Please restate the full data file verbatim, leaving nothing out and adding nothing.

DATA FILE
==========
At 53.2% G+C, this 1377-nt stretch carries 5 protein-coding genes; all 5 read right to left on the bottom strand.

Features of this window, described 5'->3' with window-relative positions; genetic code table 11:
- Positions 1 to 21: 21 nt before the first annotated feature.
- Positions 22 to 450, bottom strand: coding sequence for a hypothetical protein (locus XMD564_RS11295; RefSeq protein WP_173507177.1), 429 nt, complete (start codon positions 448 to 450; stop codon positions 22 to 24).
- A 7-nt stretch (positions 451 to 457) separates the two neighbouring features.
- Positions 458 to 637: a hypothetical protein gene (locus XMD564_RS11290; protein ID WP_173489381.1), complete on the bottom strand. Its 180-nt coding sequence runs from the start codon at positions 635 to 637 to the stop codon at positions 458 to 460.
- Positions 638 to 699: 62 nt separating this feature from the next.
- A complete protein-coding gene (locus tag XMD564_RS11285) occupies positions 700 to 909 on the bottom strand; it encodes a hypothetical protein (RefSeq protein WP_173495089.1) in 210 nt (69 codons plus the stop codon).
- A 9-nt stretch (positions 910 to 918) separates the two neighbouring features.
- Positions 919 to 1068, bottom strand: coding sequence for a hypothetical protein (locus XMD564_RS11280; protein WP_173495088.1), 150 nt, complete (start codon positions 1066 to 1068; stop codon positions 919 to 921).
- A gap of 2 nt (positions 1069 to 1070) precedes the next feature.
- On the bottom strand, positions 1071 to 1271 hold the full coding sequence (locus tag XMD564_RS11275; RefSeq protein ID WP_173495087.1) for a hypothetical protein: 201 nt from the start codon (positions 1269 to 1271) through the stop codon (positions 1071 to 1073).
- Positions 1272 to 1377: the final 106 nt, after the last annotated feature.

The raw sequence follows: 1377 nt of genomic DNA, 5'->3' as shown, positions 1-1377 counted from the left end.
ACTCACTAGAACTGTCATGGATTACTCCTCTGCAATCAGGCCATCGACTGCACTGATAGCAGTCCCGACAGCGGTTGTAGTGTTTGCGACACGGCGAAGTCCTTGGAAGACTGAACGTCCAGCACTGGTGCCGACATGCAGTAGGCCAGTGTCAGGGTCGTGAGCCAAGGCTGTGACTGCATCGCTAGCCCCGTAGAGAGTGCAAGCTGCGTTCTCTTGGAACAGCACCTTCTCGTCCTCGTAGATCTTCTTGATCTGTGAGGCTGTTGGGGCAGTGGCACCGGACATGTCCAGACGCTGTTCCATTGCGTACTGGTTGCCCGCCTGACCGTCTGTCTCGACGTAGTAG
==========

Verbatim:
At 53.2% G+C, this 1377-nt stretch carries 5 protein-coding genes; all 5 read right to left on the bottom strand.

Features of this window, described 5'->3' with window-relative positions; genetic code table 11:
- Positions 1 to 21: 21 nt before the first annotated feature.
- Positions 22 to 450, bottom strand: coding sequence for a hypothetical protein (locus XMD564_RS11295; RefSeq protein WP_173507177.1), 429 nt, complete (start codon positions 448 to 450; stop codon positions 22 to 24).
- A 7-nt stretch (positions 451 to 457) separates the two neighbouring features.
- Positions 458 to 637: a hypothetical protein gene (locus XMD564_RS11290; protein ID WP_173489381.1), complete on the bottom strand. Its 180-nt coding sequence runs from the start codon at positions 635 to 637 to the stop codon at positions 458 to 460.
- Positions 638 to 699: 62 nt separating this feature from the next.
- A complete protein-coding gene (locus tag XMD564_RS11285) occupies positions 700 to 909 on the bottom strand; it encodes a hypothetical protein (RefSeq protein WP_173495089.1) in 210 nt (69 codons plus the stop codon).
- A 9-nt stretch (positions 910 to 918) separates the two neighbouring features.
- Positions 919 to 1068, bottom strand: coding sequence for a hypothetical protein (locus XMD564_RS11280; protein WP_173495088.1), 150 nt, complete (start codon positions 1066 to 1068; stop codon positions 919 to 921).
- A gap of 2 nt (positions 1069 to 1070) precedes the next feature.
- On the bottom strand, positions 1071 to 1271 hold the full coding sequence (locus tag XMD564_RS11275; RefSeq protein ID WP_173495087.1) for a hypothetical protein: 201 nt from the start codon (positions 1269 to 1271) through the stop codon (positions 1071 to 1073).
- Positions 1272 to 1377: the final 106 nt, after the last annotated feature.

The raw sequence follows: 1377 nt of genomic DNA, 5'->3' as shown, positions 1-1377 counted from the left end.
ACTCACTAGAACTGTCATGGATTACTCCTCTGCAATCAGGCCATCGACTGCACTGATAGCAGTCCCGACAGCGGTTGTAGTGTTTGCGACACGGCGAAGTCCTTGGAAGACTGAACGTCCAGCACTGGTGCCGACATGCAGTAGGCCAGTGTCAGGGTCGTGAGCCAAGGCTGTGACTGCATCGCTAGCCCCGTAGAGAGTGCAAGCTGCGTTCTCTTGGAACAGCACCTTCTCGTCCTCGTAGATCTTCTTGATCTGTGAGGCTGTTGGGGCAGTGGCACCGGACATGTCCAGACGCTGTTCCATTGCGTACTGGTTGCCCGCCTGACCGTCTGTCTCGACGTAGTAG